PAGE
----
Estrogen plays a critical role in brain development and is responsible for generating sex differences in cognition and emotion. Studies in rodent models have shown high levels of estrogen binding in non-reproductive areas of the brain during development, including the cortex and hippocampus, yet binding is diminished in the same areas of the adult brain. These binding studies demonstrated that estrogen receptors decline in the cortex during development but did not identify which of the two estrogen receptors was present. In the current study, we examined the expression of estrogen receptor alpha (ERα) and estrogen receptor beta (ERβ) in the mouse cortex during the first month of life. Messenger RNA was isolated from cortical tissue taken from C57BL/6 mice on postnatal day (PND) 1, 4, 10, 18 and 25 and expression levels were determined by real-time PCR. ERα mRNA expression in the mouse cortex at PND 25 was significantly reduced as compared to PND 1 (p < 0.01). ERβ mRNA expression at PND 25 was significantly increased as compared to PND 1 (p < 0.05). Although the increase in ERβ mRNA was statistically significant, the ERβ levels were extremely low in the isocortex compared to ERα mRNA levels, suggesting that ERα may play a more critical role in the developmental decrease of estradiol binding than ERβ. Additionally, we measured ERα mRNA expression in organotypic explant cultures of cortex taken from PND 3 mice. Explants were maintained in vitro for 3 weeks. mRNA was isolated at several time points and ERα and ERβ mRNA was measured by real-time RT-PCR. ERα and ERβ mRNA levels reflected a similar pattern in vitro and in vivo, suggesting that signals outside the cortex are not needed for this developmental change. This study lays the groundwork for an understanding of the mechanisms of the developmental regulation of ERα mRNA.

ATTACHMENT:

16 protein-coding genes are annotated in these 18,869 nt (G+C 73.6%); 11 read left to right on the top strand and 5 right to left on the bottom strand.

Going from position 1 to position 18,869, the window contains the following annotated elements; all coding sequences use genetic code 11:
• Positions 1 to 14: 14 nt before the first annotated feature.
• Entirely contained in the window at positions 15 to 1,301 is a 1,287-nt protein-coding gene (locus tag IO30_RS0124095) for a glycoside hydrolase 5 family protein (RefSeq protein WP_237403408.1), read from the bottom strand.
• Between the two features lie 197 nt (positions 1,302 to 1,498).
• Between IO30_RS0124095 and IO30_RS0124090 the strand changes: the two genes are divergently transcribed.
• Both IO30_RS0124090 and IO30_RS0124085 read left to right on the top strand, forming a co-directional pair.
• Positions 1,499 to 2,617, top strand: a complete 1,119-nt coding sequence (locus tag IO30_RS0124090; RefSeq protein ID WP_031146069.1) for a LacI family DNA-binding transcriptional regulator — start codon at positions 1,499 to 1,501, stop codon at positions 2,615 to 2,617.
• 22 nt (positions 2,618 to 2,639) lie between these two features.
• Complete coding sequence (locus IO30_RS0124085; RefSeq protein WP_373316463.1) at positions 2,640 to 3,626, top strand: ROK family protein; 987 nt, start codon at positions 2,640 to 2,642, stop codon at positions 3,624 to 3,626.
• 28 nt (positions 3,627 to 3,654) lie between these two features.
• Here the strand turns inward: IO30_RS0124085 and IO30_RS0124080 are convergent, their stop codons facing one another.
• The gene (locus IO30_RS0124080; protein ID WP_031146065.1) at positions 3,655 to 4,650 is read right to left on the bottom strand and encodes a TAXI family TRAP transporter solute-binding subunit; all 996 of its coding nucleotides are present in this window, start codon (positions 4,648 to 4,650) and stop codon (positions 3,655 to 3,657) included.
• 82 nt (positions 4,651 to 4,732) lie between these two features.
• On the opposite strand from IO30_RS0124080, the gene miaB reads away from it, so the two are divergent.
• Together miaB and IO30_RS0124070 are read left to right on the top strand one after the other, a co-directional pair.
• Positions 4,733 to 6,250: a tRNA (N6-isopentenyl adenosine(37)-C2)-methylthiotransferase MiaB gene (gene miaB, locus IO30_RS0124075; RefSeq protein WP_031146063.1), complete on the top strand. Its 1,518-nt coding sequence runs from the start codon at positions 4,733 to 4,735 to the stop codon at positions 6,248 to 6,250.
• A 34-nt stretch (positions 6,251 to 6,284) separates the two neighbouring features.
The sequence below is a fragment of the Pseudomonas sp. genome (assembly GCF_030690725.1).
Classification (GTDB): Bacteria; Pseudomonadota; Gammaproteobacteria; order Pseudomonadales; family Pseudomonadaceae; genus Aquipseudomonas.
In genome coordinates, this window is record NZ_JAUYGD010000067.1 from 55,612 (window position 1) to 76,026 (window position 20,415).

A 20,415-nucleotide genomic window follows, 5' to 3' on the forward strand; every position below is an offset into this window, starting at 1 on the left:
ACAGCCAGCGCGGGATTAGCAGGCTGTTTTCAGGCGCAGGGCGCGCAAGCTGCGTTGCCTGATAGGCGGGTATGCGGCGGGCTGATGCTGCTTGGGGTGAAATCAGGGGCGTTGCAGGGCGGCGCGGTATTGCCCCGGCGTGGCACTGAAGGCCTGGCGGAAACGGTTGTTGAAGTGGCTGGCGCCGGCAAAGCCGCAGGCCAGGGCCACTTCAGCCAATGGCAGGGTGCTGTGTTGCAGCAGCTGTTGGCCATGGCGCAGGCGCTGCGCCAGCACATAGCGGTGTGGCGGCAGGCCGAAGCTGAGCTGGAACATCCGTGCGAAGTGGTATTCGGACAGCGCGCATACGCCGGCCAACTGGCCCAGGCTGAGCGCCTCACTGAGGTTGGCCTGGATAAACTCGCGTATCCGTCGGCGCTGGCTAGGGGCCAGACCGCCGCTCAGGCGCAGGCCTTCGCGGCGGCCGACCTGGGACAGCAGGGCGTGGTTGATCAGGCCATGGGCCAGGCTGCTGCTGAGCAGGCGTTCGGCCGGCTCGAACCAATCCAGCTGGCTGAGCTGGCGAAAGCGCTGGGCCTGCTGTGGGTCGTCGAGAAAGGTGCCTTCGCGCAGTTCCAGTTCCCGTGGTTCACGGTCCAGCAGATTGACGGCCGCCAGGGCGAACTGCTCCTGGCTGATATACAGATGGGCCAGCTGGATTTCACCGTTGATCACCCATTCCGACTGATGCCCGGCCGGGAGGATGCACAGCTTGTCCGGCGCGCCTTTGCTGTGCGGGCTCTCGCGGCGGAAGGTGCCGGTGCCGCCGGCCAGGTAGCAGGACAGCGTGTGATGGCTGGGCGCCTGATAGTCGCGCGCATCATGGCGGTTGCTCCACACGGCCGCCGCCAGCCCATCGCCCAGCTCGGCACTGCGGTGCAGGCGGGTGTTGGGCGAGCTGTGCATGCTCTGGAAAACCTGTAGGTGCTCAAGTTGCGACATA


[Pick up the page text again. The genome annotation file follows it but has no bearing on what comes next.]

|Number of pages||8|
|State||Published - Feb 23 2007|
Bibliographical noteFunding Information:
Supported by AHA 0615231B (AKP). This publication was also made possible by grant P20 RR 15592 from the National Center for Research Resources (NCRR), a component of the National Institutes of Health (NIH). Its contents are solely the responsibility of the authors and do not necessarily represent the official views of NCRR or NIH.
- Estrogen receptor
ASJC Scopus subject areas
- Neuroscience (all)
- Molecular Biology
- Clinical Neurology
- Developmental Biology